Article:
Styling in React


#1

For generations, mankind (and probably really smart dolphins) have styled their HTML content using CSS. Things were good. With CSS, you had a good separation between the content and the presentation. The selector syntax gave you a lot of flexibility in choosing which elements to style and which ones to skip. You couldn't even find too many issues to hate the whole cascading thing that CSS is all about.


This is a companion discussion topic for the original entry at http://www.kirupa.com/react/styling_in_react.htm

#2

Great tutorial and I loved the book! Running thru the chapters using your website version now. FYI: I noticed a warning gets kicked out on the console when fontSize: “32” is applied. The recommendation seems to be to use fontSize: 32 without quotes instead.


#3

Glad you liked the article and the book! I’ll update the tutorial shortly, and I’ve marked this as something to address in the next version of the book. I’m sure that in a few releases (~few months given how fast they make improvements :P) that this will turn from a warning into an error haha.


#4

No problem! I know things change at the speed to light in this industry. I fully expect things to be deprecated. At least you’re providing a decent foundation/starting point. You’ve written one of the better tech books I’ve read and I’ve read a lot of them. Thanks again! I’ll be writing a good Amazon review soon.


#5

Loved the tutorial Kirupa. Got me thinking too so I was Inspired to create a Sublime Text 3 Plugin after finishing the tutorial to help everybody style css in camelCase that is acceptable to React. I really hope this can help everyone avoid the tediousness of converting regular CSS to react acceptable css by hand.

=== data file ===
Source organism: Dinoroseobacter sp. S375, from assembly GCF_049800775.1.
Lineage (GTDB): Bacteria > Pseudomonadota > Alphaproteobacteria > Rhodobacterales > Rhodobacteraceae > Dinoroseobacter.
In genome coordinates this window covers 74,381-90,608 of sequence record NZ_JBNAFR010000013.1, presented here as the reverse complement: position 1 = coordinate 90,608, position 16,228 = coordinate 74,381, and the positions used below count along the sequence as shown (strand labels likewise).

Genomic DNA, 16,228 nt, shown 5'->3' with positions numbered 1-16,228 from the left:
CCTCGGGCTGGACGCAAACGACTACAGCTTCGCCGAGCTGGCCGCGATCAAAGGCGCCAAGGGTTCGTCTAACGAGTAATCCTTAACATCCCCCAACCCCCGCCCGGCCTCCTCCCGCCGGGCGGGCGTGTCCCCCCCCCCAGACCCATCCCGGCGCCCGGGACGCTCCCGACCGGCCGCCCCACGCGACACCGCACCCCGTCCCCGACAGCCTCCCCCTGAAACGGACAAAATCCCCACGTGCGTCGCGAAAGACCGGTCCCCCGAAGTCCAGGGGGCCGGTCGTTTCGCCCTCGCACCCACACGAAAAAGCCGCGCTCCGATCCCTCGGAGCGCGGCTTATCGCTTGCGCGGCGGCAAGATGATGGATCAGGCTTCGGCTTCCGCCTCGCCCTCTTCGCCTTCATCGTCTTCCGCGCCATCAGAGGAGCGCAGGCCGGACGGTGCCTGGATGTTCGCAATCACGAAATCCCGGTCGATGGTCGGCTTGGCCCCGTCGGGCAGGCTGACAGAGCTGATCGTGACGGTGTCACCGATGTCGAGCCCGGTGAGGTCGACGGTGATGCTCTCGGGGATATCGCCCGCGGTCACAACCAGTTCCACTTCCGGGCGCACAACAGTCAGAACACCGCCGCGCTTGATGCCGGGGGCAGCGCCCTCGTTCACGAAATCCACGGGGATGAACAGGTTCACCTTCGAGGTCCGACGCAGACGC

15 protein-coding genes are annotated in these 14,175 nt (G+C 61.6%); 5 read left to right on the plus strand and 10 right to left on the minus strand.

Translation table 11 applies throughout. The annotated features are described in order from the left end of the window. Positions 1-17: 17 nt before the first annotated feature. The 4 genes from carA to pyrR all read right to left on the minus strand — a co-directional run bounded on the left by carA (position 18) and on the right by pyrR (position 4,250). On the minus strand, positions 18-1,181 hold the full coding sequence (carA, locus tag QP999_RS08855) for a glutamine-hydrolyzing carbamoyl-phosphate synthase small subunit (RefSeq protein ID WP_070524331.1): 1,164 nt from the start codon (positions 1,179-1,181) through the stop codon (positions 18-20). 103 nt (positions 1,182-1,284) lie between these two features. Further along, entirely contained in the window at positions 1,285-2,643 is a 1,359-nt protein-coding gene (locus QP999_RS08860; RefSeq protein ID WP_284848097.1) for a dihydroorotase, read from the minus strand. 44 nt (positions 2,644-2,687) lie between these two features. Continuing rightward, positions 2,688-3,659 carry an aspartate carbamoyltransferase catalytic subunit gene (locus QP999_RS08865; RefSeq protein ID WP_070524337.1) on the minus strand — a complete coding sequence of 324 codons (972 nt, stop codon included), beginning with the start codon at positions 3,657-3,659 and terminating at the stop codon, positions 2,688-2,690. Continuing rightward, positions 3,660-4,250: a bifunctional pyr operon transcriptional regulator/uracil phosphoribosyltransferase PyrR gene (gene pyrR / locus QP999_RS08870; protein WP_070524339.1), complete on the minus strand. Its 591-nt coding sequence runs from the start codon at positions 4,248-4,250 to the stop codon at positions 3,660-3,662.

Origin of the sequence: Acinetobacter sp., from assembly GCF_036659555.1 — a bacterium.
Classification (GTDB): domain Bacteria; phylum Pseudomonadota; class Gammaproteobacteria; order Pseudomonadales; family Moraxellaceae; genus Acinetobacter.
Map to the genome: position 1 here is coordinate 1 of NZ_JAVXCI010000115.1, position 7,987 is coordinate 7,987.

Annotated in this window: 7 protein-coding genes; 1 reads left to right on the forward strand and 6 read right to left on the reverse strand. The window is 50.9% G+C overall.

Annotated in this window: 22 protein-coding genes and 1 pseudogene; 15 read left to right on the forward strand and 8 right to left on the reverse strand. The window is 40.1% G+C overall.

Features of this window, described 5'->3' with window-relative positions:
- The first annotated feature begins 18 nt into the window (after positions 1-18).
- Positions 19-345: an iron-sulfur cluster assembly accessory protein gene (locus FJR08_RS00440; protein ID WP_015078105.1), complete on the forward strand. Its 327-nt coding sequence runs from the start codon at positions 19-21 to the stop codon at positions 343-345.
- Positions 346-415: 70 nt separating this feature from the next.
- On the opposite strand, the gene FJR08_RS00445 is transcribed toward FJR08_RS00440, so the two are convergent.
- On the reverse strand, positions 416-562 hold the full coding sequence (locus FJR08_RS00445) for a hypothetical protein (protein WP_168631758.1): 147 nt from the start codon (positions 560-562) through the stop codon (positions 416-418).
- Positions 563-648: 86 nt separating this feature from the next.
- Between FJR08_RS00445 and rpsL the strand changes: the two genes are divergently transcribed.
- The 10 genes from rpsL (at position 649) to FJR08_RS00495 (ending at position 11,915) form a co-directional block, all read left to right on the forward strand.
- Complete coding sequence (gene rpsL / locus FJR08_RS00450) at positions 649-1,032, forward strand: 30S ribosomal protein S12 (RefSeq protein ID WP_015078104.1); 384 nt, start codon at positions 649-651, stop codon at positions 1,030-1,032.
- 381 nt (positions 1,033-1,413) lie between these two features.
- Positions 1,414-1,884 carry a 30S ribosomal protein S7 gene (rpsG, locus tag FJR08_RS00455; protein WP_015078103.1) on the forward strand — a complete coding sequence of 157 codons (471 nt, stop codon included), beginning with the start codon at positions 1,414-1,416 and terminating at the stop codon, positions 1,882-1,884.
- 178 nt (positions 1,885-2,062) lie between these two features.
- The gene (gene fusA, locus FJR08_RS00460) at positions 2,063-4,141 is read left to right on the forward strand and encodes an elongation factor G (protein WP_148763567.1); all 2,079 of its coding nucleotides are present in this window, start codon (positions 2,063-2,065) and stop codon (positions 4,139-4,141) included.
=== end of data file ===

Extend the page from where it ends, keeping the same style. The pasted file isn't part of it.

#6

Greetings!
One thing is a bit confusing - you go from

var Letter = React.createClass({
render: function() {
var letterStyle = {
padding: 10,
margin: 10,
backgroundColor: “#ffde00”,
color: “#333”,
display: “inline-block”,
fontFamily: “monospace”,
fontSize: 32,
textAlign: “center”
};

to

class Letter extends React.Component {
render() {
var letterStyle = {
padding: 10,
margin: 10,
backgroundColor: “#ffde00”,
color: “#333”,
display: “inline-block”,
fontFamily: “monospace”,
fontSize: 32,
textAlign: “center”
};

From createClass to React.Component is a bit confusing for new users. :slight_smile:


#7

Melissa!!! Long time no see :slight_smile:

Thanks for pointing that out. That’s a bug I need to fix. I was going through and revamping everything to use the class syntax (since React 16 is deprecating createClass), and I missed some of them.


#8

I don’t have anything to add other than:

Hey lunatic!!!


#9

Ha, whaddup kril? Long time no see. :slight_smile:

Thanks K, the tutorials are great!


#10

Hi kirupa ,

I am new to react and have a doubt here , while just tried exploring , if i define the object letterstyle outside of my render function and try to use it in the return i am getting the unexpected token error . why is that ??


#11